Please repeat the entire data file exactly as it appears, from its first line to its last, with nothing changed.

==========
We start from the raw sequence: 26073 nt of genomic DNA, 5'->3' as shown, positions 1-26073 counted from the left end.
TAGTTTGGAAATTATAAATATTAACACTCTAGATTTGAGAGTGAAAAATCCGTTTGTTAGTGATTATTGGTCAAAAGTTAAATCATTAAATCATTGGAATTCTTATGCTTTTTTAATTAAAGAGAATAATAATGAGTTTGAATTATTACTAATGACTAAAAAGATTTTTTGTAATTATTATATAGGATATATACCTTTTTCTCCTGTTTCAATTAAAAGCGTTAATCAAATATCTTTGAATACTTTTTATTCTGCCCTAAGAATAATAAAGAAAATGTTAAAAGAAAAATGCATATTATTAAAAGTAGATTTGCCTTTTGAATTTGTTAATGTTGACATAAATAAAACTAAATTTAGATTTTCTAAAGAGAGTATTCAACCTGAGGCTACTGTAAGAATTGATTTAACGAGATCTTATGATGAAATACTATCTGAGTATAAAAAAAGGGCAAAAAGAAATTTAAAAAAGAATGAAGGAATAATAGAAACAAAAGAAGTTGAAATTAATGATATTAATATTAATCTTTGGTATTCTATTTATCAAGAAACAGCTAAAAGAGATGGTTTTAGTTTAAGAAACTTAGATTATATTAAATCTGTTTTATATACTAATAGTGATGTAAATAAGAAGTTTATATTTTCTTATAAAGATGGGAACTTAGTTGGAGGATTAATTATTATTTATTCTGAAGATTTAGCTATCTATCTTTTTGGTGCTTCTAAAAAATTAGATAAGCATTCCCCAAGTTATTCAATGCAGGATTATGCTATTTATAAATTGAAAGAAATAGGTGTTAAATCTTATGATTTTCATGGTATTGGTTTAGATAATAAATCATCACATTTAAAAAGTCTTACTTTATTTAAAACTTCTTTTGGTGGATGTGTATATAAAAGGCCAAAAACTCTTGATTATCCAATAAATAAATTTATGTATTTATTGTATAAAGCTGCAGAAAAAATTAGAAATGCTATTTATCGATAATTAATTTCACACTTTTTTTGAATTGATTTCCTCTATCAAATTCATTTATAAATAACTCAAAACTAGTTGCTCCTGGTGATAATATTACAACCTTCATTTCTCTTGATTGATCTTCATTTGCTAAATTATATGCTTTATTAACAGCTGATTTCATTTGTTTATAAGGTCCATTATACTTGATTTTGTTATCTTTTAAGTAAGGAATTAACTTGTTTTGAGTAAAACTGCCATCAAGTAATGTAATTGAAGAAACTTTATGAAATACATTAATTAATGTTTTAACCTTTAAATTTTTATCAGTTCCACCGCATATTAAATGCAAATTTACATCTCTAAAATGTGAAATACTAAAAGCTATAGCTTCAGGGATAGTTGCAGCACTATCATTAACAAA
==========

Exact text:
We start from the raw sequence: 26073 nt of genomic DNA, 5'->3' as shown, positions 1-26073 counted from the left end.
TAGTTTGGAAATTATAAATATTAACACTCTAGATTTGAGAGTGAAAAATCCGTTTGTTAGTGATTATTGGTCAAAAGTTAAATCATTAAATCATTGGAATTCTTATGCTTTTTTAATTAAAGAGAATAATAATGAGTTTGAATTATTACTAATGACTAAAAAGATTTTTTGTAATTATTATATAGGATATATACCTTTTTCTCCTGTTTCAATTAAAAGCGTTAATCAAATATCTTTGAATACTTTTTATTCTGCCCTAAGAATAATAAAGAAAATGTTAAAAGAAAAATGCATATTATTAAAAGTAGATTTGCCTTTTGAATTTGTTAATGTTGACATAAATAAAACTAAATTTAGATTTTCTAAAGAGAGTATTCAACCTGAGGCTACTGTAAGAATTGATTTAACGAGATCTTATGATGAAATACTATCTGAGTATAAAAAAAGGGCAAAAAGAAATTTAAAAAAGAATGAAGGAATAATAGAAACAAAAGAAGTTGAAATTAATGATATTAATATTAATCTTTGGTATTCTATTTATCAAGAAACAGCTAAAAGAGATGGTTTTAGTTTAAGAAACTTAGATTATATTAAATCTGTTTTATATACTAATAGTGATGTAAATAAGAAGTTTATATTTTCTTATAAAGATGGGAACTTAGTTGGAGGATTAATTATTATTTATTCTGAAGATTTAGCTATCTATCTTTTTGGTGCTTCTAAAAAATTAGATAAGCATTCCCCAAGTTATTCAATGCAGGATTATGCTATTTATAAATTGAAAGAAATAGGTGTTAAATCTTATGATTTTCATGGTATTGGTTTAGATAATAAATCATCACATTTAAAAAGTCTTACTTTATTTAAAACTTCTTTTGGTGGATGTGTATATAAAAGGCCAAAAACTCTTGATTATCCAATAAATAAATTTATGTATTTATTGTATAAAGCTGCAGAAAAAATTAGAAATGCTATTTATCGATAATTAATTTCACACTTTTTTTGAATTGATTTCCTCTATCAAATTCATTTATAAATAACTCAAAACTAGTTGCTCCTGGTGATAATATTACAACCTTCATTTCTCTTGATTGATCTTCATTTGCTAAATTATATGCTTTATTAACAGCTGATTTCATTTGTTTATAAGGTCCATTATACTTGATTTTGTTATCTTTTAAGTAAGGAATTAACTTGTTTTGAGTAAAACTGCCATCAAGTAATGTAATTGAAGAAACTTTATGAAATACATTAATTAATGTTTTAACCTTTAAATTTTTATCAGTTCCACCGCATATTAAATGCAAATTTACATCTCTAAAATGTGAAATACTAAAAGCTATAGCTTCAGGGATAGTTGCAGCACTATCATTAACAAA